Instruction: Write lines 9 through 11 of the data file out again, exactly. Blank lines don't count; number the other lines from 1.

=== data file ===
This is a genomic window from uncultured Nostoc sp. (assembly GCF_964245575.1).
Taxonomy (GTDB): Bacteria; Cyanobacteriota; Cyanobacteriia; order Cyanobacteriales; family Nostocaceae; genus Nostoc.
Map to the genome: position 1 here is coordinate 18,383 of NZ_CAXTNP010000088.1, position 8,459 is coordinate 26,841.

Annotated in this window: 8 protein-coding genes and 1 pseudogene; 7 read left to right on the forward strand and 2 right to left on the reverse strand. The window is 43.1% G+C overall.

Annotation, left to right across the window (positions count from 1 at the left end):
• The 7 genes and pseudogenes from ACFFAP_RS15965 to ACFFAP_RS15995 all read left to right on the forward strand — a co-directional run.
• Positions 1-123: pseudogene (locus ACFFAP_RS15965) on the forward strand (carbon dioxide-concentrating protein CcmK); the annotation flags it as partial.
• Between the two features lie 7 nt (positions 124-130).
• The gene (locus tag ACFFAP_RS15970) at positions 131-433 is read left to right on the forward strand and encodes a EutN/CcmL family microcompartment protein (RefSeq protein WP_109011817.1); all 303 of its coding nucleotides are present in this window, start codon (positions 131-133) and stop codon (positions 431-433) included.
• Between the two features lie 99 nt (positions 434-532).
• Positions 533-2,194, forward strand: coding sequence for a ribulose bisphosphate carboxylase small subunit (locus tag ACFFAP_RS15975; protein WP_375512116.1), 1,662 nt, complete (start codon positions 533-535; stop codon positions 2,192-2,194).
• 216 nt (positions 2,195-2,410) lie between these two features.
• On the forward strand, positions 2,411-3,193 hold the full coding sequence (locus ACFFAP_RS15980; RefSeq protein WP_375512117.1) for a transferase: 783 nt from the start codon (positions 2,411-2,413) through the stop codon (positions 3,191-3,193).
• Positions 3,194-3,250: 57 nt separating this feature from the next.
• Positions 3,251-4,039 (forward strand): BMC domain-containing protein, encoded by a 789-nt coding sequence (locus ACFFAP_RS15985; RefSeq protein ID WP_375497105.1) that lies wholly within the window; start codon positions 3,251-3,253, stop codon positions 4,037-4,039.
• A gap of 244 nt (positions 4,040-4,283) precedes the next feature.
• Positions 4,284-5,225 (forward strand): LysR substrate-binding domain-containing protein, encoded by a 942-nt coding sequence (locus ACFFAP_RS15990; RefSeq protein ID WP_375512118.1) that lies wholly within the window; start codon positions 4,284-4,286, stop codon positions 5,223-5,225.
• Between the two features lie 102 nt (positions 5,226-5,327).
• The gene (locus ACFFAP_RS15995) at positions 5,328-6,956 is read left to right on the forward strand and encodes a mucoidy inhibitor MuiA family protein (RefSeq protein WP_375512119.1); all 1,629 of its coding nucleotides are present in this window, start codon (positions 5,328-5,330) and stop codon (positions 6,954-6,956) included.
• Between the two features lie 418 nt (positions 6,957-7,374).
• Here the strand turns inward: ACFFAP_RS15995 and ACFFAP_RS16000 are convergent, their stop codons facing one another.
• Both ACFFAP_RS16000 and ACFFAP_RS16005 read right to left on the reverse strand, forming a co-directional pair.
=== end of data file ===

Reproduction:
• The gene (locus tag ACFFAP_RS15970) at positions 131-433 is read left to right on the forward strand and encodes a EutN/CcmL family microcompartment protein (RefSeq protein WP_109011817.1); all 303 of its coding nucleotides are present in this window, start codon (positions 131-133) and stop codon (positions 431-433) included.
• Between the two features lie 99 nt (positions 434-532).
• Positions 533-2,194, forward strand: coding sequence for a ribulose bisphosphate carboxylase small subunit (locus tag ACFFAP_RS15975; protein WP_375512116.1), 1,662 nt, complete (start codon positions 533-535; stop codon positions 2,192-2,194).